Seems like a strange idea is being peddled here!

    • Anonymous

      HTML was originally created to display documents. totally not suited from the core to do what native apps need to do. how do you do photoshop in HTML? Why do you think we have hacks like DOM to try and make documents act like what GUIs have been doing in the desktop for decades? And then if you want do actually do anything that resemble native apps you have to hack away in 3 parts:
      HTML, CSS and JS.

      Again the problem is that HTML5 is putting lipstick on the pig. XAML + native code is a solution to the problem.

    • http://twitter.com/lordadamwalker Adam Walker

      I agree to a level. .Net runtimes like WPF and Silverlight are worlds ahead of html when it comes to flexibility and design speed, but at the same time you can’t fight HTML5. Don’t get me wrong I hate working in HTML. Cross browser compat is barely any better than it was in the IE6 days, so you still have to design for 3/4 browsers. HTML 5 and a solid server based backend + some ajax or knockout JS can pretty much do anything a desktop based piece of software can do, it just takes twice the effort. So unfortunately we’re going to have to get used to it. Bosses/CEOS around the world are addicted to ‘HTML5′ and ‘iPad compatability’, so it looks like xaml is a thing of the past :(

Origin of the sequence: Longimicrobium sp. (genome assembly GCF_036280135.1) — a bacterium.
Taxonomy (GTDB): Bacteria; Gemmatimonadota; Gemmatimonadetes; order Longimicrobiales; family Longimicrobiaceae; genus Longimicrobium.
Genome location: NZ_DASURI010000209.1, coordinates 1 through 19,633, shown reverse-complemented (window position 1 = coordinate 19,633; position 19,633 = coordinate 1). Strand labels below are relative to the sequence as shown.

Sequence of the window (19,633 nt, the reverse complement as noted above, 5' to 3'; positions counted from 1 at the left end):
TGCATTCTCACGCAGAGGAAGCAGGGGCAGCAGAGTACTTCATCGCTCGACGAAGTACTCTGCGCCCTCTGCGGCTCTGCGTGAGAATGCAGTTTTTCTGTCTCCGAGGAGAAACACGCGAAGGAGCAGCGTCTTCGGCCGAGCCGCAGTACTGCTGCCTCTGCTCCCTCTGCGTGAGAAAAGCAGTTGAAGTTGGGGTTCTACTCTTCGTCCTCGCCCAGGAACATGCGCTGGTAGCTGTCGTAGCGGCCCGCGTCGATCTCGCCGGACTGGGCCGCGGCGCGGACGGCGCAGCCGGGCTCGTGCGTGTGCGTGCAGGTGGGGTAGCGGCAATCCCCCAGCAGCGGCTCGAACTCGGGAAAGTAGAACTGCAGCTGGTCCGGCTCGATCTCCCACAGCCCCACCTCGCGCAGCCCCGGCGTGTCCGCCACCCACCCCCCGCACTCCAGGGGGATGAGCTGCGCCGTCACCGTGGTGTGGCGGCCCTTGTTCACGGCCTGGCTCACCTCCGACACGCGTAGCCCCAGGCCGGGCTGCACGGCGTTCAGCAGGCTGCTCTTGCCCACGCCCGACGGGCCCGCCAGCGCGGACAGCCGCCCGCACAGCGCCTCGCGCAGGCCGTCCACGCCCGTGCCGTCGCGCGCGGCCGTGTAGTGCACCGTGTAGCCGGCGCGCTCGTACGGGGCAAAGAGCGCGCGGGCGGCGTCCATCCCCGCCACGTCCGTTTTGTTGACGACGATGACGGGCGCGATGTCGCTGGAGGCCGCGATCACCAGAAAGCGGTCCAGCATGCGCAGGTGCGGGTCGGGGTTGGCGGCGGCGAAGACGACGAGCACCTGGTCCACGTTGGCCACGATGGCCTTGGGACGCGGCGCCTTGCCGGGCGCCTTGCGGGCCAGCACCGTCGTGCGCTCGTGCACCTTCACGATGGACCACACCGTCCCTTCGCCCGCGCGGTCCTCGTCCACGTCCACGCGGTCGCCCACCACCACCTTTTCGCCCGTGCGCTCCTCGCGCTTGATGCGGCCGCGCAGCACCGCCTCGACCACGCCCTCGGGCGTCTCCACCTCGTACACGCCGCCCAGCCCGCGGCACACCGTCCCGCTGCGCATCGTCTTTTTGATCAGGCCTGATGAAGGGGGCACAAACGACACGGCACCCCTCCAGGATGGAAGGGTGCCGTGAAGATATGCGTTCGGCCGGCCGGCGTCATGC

• Anonymous

      I think you got it right. I have had this question for long time: the javascript used here is not real javascript. It doesn’t work anywhere else. Not even on Win7. So what’s the point for javascript? The only things web developer can get use to it quicker, but…

      The issue is not msft support HTML5/JS, issue is msft tend to promote it as a prefered way for devs. That’s bad. Most devs would like XAML/C#/C++ instead of a stupid scripting language.

    • Test1ngi23

      Yes, the DOM sucks. But JavaScript the language is very powerful once you quit pretending it’s some kind of C. Everyone I know that has taken the time to really learn the language loves it!

    • Anonymous

      I’m not sure if Microsoft said the Store app is done with HTML5. There are different ways to create a Metro style app. And I can imagine that HTML5 has the most limits for Microsoft to create “native” build-in apps.

    • Anonymous

      I’m merely pointing to what the article says. I agree with you 100%. doing HTML5 apps when you can do XAML is like choosing to have a root canal just to socialize with your dentist.

    • Test1ngi23

      I doubt Adobe is going to be writing Photoshop in HTML5/JS. HTML5 is most likely for lightweight, data driven apps. At least Microsoft is giving developers a choice.

  • http://twitter.com/Salem309 Ahmed Salem

    I would thank Apple for inventing the concept of the unified App Store! And I would thank Microsoft for bringing and enhancing this concept for the real world computing market!

  • http://www.jitutechnology.com/ Technology

    Yea, Windows 8 is one of the finest product by Microsoft, it must be appreciated!